While fats, proteins, and carbohydrates in foods we ingest are degraded by stomach acid and pancreatic enzymes, the lactase enzyme responsible for digestion of the milk sugar, lactose, lines the small intestine. Lactose digestion is therefore a small intestinal process.
The small intestinal ability to digest lactose, among the most abundant sugars in human breast milk (along with human milk oligosaccharides), is a requirement for an infant to extract both direct nutritional benefits and indirect microbial benefits. It is therefore extremely uncommon for a newborn or infant to show evidence for lactose intolerance (congenital lactase deficiency–only a handful of cases ever described). Children of virtually all races and ethnicities are able to digest lactose from human breast milk.
Many children, particularly those of Northern European ancestry, i.e., populations who experienced a survival advantage in the domestication of ruminants such as goats, sheep, and cows and harvested their breast milk, maintain the ability to digest lactose into later life via a genetic variant acquired many generations earlier. Others, however, especially those of Eastern European, Asian, or African descent, lose expression of the lactase enzyme sometime after weaning from breast feeding, typically during childhood, and show lactose intolerance experienced as abdominal pain, bloating, diarrhea, headache, muscle aches and behavioral changes. These are populations that, for the most part (there are exceptions), historically did not domesticate ruminants and harvest their breast milk, or did so more recently (anthropologically speaking).
Lactose that is therefore undigested in the small intestine can reach the colon where microbes ferment it to gases, carbon dioxide and hydrogen, that are responsible for the gas, bloating, and diarrhea of lactose intolerance. This explains how people who lose lactase expression are often able to tolerate modest intakes due to the GI microbiome’s capacity to also metabolize lactose. This includes important commensal species such as Faecalibacterium prausnitzii, Lactobacillus, Bifidobacteria and Roseburia species in the colon. You can exceed the microbial capacity to digest lactose by consuming the 12 grams of lactose present in 8 ounces of cow’s milk, but typically not the 2 grams in 3 ounces of hard cheese.
But what if symptoms of lactose intolerance occur before 90 minutes after ingestion, i.e., before the lactose has an opportunity to reach the colon 24-feet down from the mouth? This may not represent genetically-programmed loss of lactase, but may reflect small intestinal bacterial overgrowth, SIBO, i.e., the ascent of mostly fecal bacterial species up into the 24-feet of small intestine. In other words, simply dismissing acquired lactose intolerance as just loss of lactase can be wrong with considerable consequences for long-term health issues.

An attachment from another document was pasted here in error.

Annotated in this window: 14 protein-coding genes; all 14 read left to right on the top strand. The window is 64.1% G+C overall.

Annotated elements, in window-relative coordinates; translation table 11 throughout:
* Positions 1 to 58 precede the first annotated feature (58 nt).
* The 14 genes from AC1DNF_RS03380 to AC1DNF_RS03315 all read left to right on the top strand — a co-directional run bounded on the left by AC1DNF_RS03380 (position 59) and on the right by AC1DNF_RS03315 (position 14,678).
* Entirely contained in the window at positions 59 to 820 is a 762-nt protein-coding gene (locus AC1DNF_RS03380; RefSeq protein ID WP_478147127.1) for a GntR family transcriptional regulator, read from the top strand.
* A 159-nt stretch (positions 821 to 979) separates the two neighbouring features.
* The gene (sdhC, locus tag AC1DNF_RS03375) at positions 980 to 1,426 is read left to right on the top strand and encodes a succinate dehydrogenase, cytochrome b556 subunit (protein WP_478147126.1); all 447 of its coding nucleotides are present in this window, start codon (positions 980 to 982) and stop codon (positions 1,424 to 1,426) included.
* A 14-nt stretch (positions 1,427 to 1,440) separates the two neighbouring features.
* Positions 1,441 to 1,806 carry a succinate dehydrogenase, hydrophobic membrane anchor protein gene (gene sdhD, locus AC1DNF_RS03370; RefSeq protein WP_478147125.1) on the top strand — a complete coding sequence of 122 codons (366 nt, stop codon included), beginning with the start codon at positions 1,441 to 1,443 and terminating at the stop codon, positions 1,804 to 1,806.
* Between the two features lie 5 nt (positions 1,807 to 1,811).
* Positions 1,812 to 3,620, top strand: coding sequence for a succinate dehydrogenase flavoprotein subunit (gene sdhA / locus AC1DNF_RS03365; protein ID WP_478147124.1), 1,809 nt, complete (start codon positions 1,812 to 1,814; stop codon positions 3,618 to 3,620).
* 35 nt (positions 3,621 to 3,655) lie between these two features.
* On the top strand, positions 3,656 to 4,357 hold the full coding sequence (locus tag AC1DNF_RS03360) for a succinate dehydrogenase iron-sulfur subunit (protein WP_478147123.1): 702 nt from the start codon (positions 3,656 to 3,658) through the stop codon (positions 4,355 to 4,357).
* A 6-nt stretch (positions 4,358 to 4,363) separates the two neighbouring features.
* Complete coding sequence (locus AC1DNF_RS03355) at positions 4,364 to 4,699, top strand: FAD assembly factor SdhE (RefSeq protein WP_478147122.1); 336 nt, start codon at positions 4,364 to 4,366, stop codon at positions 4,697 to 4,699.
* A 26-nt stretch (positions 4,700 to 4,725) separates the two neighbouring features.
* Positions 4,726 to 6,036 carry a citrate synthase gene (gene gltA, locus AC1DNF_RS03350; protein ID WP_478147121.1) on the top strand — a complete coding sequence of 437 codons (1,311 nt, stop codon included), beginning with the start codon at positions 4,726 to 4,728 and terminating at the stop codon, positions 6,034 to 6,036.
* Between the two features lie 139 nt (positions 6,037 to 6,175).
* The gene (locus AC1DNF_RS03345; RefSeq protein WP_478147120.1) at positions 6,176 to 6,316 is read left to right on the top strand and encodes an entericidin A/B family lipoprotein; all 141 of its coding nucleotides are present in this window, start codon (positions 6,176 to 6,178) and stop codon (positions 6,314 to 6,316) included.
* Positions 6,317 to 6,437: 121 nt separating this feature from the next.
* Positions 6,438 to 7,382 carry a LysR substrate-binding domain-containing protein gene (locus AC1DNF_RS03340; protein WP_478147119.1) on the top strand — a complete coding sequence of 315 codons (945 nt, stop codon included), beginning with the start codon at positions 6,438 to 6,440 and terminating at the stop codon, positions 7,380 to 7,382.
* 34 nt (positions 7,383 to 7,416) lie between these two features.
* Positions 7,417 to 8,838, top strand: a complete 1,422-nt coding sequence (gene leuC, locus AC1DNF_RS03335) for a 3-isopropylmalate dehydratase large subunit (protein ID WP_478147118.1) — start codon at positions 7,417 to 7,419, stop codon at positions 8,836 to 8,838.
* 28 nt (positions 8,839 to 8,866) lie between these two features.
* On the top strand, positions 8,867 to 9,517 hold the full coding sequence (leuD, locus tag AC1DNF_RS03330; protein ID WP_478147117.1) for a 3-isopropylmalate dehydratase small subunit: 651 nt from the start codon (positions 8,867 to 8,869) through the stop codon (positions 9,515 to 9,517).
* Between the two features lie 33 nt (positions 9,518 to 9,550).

Should an adult who was previously tolerant to dairy products experience a reduction in tolerance, a shift in GI microbiome composition and location should be considered, most commonly SIBO. Acquiring lactose intolerance as an adult after years of tolerance is therefore a telltale sign of having developed microbial overpopulation in the small intestine. The danger comes in dismissing intolerance to dairy products as simply “lactose intolerance” when it really represents SIBO. Recall that burying your head in the sand with SIBO invites long-term and substantial health complications that includes weight gain, increased potential for type 2 diabetes, increased potential for Alzheimer’s dementia and other neurodegenerative diseases, and cancers of the gastrointestinal tract (pancreatic, biliary, colorectal). If you developed lactose intolerance as an adult and your doctor simply advised you to avoid dairy products, he/she has potentially performed a grave disservice to your health.
Also, note that lactose intolerance (i.e., a carbohydrate intolerance) is distinct from cow’s milk allergy (to milk proteins). While both are associated with GI symptoms including abdominal discomfort, bloating, and diarrhea, cow’s milk allergy tends to be accompanied by allergic or immune phenomena such as eczema, asthma, rhinorrhea, conjunctivitis, itching, and hives. They can also be distinguished via formal testing (e.g., lactose breath test for lactose intolerance).
On another side-note, note that my method of using prolonged fermentation to make our various yogurts, such as Lactobacillus reuteri yogurt, maximally converts lactose to lactic acid, thus the tartness and pH as low as 3.5-4.0, up to 10-times more acidic than conventional (minimally fermented) yogurts. The minimal quantity of remaining lactose means that, even if you have genuine lactose intolerance, many can still consume L. reuteri and other yogurts created via prolonged fermentation and not experience adverse effects. And, of course, if you experience symptoms of intolerance within 90 minutes of consumption of L. reuteri yogurt, you have SIBO.